Pain was the surest sign I had cancer. For close to two months before my diagnosis, I would wake up in the middle of the night on sporadic occasions with a staggering and blinding pain shooting through my right side. It would range anywhere from my shoulder to my fingertips, up to my neck and into my ear. Only in retrospect can I tell you that I had no legitimate explanation for that hellish pain. I would sob on my couch for the twenty minutes it endured, often shrilling in pain as the tears streamed down my face.
But once it was over, I'd go back to bed and sleep like a little baby, with only faint memories to casually reflect on the next day. I lived alone so no one could observe in shock and horror and tell me honestly: "This is a problem and you're going to a doctor now."
Have you ever seen Star Wars? It helped me develop a technique for enduring this pain. Every time the stabbing pain started, I'd focus so hard on it and imagine that I had a fleet of Starship Troopers in my insides that could attack the pain with their laser guns, laser swords and lasers from their spaceships (forgive the non-fan-girl terminology). When the pain flared up, the fleet shot it down with lasers. It totally, and shockingly, worked. Somehow focusing on the experience made the pain feel more like rolling waves instead of jabbing knives. The twenty minutes passed quickly and I fell back asleep after quickly and peacefully.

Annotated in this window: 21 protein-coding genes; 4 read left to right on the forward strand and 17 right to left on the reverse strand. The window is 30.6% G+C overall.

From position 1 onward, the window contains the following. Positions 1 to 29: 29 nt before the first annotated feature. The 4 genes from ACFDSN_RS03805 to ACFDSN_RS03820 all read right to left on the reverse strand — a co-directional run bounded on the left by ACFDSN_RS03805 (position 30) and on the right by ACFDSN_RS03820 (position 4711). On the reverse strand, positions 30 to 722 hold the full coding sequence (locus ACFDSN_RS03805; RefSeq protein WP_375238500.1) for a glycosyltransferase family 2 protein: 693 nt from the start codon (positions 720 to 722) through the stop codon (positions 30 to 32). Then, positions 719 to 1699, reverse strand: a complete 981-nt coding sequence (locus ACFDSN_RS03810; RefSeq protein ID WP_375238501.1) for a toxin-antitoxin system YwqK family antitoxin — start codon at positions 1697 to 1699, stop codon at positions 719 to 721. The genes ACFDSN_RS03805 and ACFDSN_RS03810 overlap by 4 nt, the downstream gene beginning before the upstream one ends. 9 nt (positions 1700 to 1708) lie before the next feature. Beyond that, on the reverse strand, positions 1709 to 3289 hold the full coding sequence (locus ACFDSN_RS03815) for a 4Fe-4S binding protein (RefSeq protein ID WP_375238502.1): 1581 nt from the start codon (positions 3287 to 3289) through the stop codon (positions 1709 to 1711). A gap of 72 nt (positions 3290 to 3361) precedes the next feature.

This week at my mindfulness class, I learned what my technique had accomplished:
PAIN x RESISTANCE = SUFFERING
The lesson in this week's class was to accept the present moment's experience, no matter how painful, because like all moments, it too would pass.
And it did. My oncologist eventually taught me how to take Tylenol 3s - every four hours regardless of pain - until I got into chemotherapy treatment when the pain suddenly and happily stopped. No massive tumour in your right chest cavity = no pain!
'Working with pain' is not easy, and can often reveal some intimate experiences that we're well-practiced at avoiding. (Which is why writing this post felt so awkward and uncomfortable.) Had I continued turning away from the pain, however, I would have missed, or at least further delayed, my cancer diagnosis. Which then begs the question, what vital piece of information might we overlook by continually choosing to turn away from pain?